Going the distance
Roundel’s identity for Railfreight in the late 1980s unified a multi-faceted business with a strong identity that boosted morale.
When I was young, the sight, sound and smell of a diesel express accelerating through Grantham train station on Britain’s East Coast Main Line was a visceral thrill that more than made up for the tedium of hanging around in the drizzle. Looking back with a designer’s eye, I recall the engine’s distinctive, deep blue livery and bright yellow cab-ends, the ubiquitous British Rail double-arrow, and the occasional flash of a red-and-silver nameplate.
However my nomination for belated inclusion in the pantheon of graphic design history is for a different, but closely related rail transport project. Roundel Design Group’s 1987 programme for Railfreight captures the essence of my boyhood passion and the definitive characteristics that make for a great identity.
Roundel’s Railfreight identity enjoyed barely a decade of exposure before the business suffered the same fate as British Rail, its parent company. Both were sold off under the Conservative government’s plan to privatise Britain’s railways, which led to a plethora of new identities, some awful, some merely bland, but none as sharply distinctive as Roundel’s work for Railfreight.
Mike Denny, the creative director on the project, recalls what a pleasure it was to work on, having been commissioned by BR’s visionary and strongly supportive design director, Jane Priestman. Rather than attempting to educate the client, Roundel could put every effort into creating an appropriate identity that would emphasise the individuality of the six distinct divisions of Railfreight: the core entity, plus metals, construction, coal, distribution and petroleum. While each division needed to be identified as handling a different category of freight, Roundel also had to underscore their shared roots. Furthermore, the chief application would be for the locomotives, which as Denny notes are often only seen by the public at a distance.
Above: Railfreight’s multiple personality: (clockwise from top left) the core entity, petroleum, coal, construction, distribution and metals.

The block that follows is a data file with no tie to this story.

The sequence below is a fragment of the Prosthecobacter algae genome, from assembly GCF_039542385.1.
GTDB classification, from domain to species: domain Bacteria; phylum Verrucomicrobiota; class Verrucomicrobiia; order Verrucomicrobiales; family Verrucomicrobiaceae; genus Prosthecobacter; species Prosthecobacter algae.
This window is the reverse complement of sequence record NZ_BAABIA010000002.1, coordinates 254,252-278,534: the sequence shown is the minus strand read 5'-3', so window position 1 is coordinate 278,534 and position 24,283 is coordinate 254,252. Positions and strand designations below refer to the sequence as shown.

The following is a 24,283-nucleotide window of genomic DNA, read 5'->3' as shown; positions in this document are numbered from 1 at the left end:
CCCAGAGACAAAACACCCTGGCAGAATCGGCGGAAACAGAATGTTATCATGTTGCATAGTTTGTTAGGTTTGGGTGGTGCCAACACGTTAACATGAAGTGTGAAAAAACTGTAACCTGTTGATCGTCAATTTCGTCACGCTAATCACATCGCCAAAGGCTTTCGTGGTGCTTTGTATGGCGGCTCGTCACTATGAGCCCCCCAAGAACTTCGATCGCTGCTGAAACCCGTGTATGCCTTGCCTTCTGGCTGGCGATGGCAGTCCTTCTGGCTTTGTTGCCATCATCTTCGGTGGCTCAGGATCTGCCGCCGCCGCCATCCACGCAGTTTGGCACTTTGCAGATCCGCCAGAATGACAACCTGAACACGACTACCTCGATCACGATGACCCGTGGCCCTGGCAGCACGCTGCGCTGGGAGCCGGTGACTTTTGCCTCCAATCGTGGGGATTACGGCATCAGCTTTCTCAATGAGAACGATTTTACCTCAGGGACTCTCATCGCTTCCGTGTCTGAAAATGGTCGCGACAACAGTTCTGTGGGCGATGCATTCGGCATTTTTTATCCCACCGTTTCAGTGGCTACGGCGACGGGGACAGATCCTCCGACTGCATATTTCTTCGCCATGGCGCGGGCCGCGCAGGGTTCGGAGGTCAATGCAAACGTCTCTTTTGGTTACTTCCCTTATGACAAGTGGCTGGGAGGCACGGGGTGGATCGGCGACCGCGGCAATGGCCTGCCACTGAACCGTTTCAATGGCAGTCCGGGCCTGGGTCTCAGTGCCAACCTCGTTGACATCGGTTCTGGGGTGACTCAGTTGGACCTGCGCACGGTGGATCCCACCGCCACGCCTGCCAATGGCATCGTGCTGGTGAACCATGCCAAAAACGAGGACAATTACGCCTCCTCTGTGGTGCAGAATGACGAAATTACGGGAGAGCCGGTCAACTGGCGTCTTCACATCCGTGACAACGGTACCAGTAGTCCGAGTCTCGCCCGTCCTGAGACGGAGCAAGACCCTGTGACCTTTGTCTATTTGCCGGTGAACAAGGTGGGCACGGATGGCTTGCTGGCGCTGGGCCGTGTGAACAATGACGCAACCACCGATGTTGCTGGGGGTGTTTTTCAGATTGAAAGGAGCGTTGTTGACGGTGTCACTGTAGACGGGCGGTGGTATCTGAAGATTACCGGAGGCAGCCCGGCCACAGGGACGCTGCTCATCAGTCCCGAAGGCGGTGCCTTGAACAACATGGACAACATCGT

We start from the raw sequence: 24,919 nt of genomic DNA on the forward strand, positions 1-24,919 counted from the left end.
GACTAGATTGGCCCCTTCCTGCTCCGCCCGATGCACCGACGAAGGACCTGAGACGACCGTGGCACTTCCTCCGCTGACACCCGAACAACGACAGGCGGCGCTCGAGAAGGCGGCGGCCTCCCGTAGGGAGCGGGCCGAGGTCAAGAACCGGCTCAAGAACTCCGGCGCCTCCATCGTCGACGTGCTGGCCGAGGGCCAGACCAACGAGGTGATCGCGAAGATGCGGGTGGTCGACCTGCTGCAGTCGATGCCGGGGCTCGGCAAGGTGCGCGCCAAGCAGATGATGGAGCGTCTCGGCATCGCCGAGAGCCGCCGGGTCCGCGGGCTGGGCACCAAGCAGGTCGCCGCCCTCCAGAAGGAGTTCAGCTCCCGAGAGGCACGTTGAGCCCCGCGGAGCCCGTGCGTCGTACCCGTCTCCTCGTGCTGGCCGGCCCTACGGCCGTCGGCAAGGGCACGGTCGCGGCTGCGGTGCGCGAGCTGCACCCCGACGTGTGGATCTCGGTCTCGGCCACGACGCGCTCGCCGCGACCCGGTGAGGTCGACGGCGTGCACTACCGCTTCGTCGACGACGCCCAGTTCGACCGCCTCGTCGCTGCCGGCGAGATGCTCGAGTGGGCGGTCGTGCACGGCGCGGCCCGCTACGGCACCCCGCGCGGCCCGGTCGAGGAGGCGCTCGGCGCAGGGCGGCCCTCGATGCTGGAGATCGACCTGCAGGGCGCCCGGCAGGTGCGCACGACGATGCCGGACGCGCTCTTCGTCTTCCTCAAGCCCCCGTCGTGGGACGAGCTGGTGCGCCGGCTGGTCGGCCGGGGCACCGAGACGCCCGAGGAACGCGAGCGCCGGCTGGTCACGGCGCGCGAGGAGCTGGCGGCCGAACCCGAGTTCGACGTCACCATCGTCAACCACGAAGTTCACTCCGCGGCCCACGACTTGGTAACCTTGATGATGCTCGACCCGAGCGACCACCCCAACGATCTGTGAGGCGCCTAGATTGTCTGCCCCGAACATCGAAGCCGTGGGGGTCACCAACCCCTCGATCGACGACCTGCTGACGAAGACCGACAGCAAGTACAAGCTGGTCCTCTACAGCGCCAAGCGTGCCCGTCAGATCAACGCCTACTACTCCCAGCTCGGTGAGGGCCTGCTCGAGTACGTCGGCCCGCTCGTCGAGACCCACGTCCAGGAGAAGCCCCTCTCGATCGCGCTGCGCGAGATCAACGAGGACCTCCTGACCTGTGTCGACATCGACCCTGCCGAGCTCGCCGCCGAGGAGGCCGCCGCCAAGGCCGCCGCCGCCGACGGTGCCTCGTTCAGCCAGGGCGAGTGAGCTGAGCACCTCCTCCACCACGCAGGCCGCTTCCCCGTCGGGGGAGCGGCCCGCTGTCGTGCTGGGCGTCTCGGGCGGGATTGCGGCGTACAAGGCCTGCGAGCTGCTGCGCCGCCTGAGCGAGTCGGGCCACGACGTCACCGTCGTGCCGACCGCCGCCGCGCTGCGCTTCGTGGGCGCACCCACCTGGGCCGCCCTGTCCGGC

Top: the vertical marker strip and polished aluminium depot plate show the locomotive’s sub-sector, coal, and home depot, Toton.
Roundel’s solution was inspired by the bold, geometric shapes and contrasting colours of the quasi-heraldic markings on Second World War planes. As the exquisitely produced identity manual says, ‘The criteria laid down for the Railfreight identity match very closely the traditionally accepted requirements for military aircraft markings: simplicity of shape to ensure recognition under all circumstances; the requirement for several different levels of identification; the need to express a confident and tough image.’
Each primary-coloured logo is reproduced in vinyl on the side of the locomotive, with an echoing strip down the side of one cab door. This looks particularly dramatic against the mute, tritone body colours, set off with the familiar yellow cab-ends, the BR double arrow and the loco’s number. A smaller, slightly offset square creates an implied letter ‘F’ in all six versions. Supplementary lettering deploys Rail Alphabet [see Eye 71], a version of Helvetica designed by Jock Kinneir and Margaret Calvert, the team behind the British road sign system (see Eye 34).
Denny is quick to point out that the Railfreight redesign took place alongside many other physical improvements. Nevertheless, the designs had a positive effect on a moribund entity formerly dogged by poor performance and low morale. For example, through an initiative called Depot Pride, Roundel developed a unique insignia for each crew /maintenance centre, which then appeared as a diamond-shaped plaque on the locos belonging to that depot. These were often created in consultation with each depot’s staff, and then applied to collateral materials such as lapel pins for the train crews and even football strips for the staff.
The Railfreight work received a Financial Times award for its beneficial effect on the organisation’s culture. Why the lessons of this exemplary project have been forgotten is a mystery.
Matt Soar, professor, University of Montréal
First published in Eye no. 68 vol. 17 2008
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